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According to Mobile Marketer, the advertising dollars spent on mobile marketing this season will double what was spent in 2010. Clearly, leading brands are taking the opportunity to capitalize on the mobile boom this year and beyond.
Many retailers are doing an excellent job with mobile. Target, for instance, has surrounded its customers with useful tools, such as its mobile comparison shopper, which enhances the shopping experience while keeping the brand top of mind with customers. Likewise, brands that control the retail experience, such as Starbucks, are winning as well. The simple, elegant Starbucks mobile app is, by all accounts, a smashing success—tying mobile with loyalty and convenience.
The truth is, however, that many brands haven't quite cracked the mobile code yet. One reason for that is that their most critical focus tends to be on budgets, operations, and approaches.
Here are four quick points (with takeaways) that'll help brands use mobile to win at the shelf.
1. Brand budgeting processes are not built for test/learn
Shopper-marketing departments within brand-marketing teams often work in silos, so the teams that work closely with retailers may not have influence over the bulk of mobile budgets. Many have mastered the art of the point-of-sale (POS) display, but have yet to use mobile and digital to bridge the gap in-store. In addition, many retailers have great programs that can be tapped into, and some have even restructured themselves to resemble media properties.
Takeaways: Align your mobile-marketing strategies with your shopper-marketing team, and set aside an annual test-and-learn budget to ensure you're built for innovation. At the same time, devote a fixed percentage of your digital/mobile budget squarely to the shopping behaviors of your target market. Make sure that digital shopper marketing is part of your holistic connections planning process. If your customer indexes highly for online media consumption, chances are, so do her shopping habits.
2. The myriad of choices can be overwhelming
With choices, such as SMS, apps, mobile Web, quick response (QR) codes, gamification, and augmented reality... where should you focus your efforts? Prioritizing your mobile efforts can be daunting, and it's just one slice of your overall marketing pie. Successful brands have simplified the decision process; they have ensured that they are ready when their customers need and want them the most, and that often means getting their mobile Web homes in order to meet the needs of the consumer at shelf. That's where brands should start the prioritization process.
Takeaway: This holiday season, more brands than ever before will take advantage of localization and "geo-fencing" (targeting users within a virtual geographic area) to drive consumers into their stores. Those brands that have already laid the foundation for their efforts by solidifying their mobile Web experience are most poised to take advantage of mobile marketing opportunities this year.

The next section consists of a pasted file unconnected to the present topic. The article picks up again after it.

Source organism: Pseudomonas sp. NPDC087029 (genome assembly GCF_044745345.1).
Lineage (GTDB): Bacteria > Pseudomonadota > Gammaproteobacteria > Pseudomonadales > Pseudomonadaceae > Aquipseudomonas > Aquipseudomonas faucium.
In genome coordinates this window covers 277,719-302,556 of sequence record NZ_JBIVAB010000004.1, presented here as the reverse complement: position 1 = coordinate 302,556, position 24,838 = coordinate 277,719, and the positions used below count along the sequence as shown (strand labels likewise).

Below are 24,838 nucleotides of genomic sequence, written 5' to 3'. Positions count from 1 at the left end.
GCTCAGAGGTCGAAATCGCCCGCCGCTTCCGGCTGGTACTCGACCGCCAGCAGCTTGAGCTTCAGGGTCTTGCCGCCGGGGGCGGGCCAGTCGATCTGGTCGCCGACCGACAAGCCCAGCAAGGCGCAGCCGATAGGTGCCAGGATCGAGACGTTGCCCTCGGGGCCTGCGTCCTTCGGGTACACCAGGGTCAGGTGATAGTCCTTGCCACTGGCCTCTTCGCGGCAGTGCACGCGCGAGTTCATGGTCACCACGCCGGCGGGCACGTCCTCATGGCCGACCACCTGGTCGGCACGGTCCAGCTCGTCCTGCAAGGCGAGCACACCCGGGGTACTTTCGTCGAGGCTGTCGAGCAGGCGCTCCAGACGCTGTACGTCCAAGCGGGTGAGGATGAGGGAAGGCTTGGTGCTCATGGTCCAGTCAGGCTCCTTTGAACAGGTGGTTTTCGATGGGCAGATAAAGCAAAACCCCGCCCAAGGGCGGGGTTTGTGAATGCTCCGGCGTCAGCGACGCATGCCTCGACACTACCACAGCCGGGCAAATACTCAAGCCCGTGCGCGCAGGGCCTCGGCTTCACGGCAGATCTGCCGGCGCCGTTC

3. The focus is on app development vs. a holistic approach
Yahoo and Nielsen recently reported that 86% of consumers use their mobile devices while watching TV. But many brands are missing the golden opportunity to turn a TV spot impression into a more-engaging experience because they aren't thinking holistically. Rather, they've placed mobile into a silo with digital—or worse, into its own silo.
Retail brands, such as Sears and Old Navy, are bridging the gap this holiday season by using new technologies (e.g., Shazam) to transport the user experience from TV to mobile. Those mobile offers then drive to retail.
Takeaway: If your current marketing plan includes heavy broadcast this holiday season, make sure that you have smart, relevant, complementary mobile content ready. Chances are your consumers are going to search your brand via their smartphone or tablet device. Product finders, where-to-buy information, ratings and reviews, and frequently asked questions (FAQs) are all content that should be readily available to consumers.
4. The consumers are in control
It used to be that brands and retailers were in complete control of their messages—especially at POS. The brands and retailers that are truly winning recognize that in today's digital age, the "Zero Moment of Truth (ZMOT)," coined by Google, is just as important, and the convergence of the ZMOT in-store via mobile content is critical. Winning brands, such as Sephora, have optimized the entire experience, from local search to enhanced mobile Web content and offers. Items such as mobile-only offers, store locators, and shopping lists own the valuable mobile homepage real estate.
Takeaway: Put yourself in the shoes of your consumer. If you were at shelf and searched for your brand, what would you want to see? Chances are the answer is ratings and reviews, product comparators, mobile coupons, and mobile-ready video. Brands have rich digital insight into consumer behavior for media consumption, but how does that translate to consumers' shopping behaviors? Brands that are already capitalizing today know the answer to that question.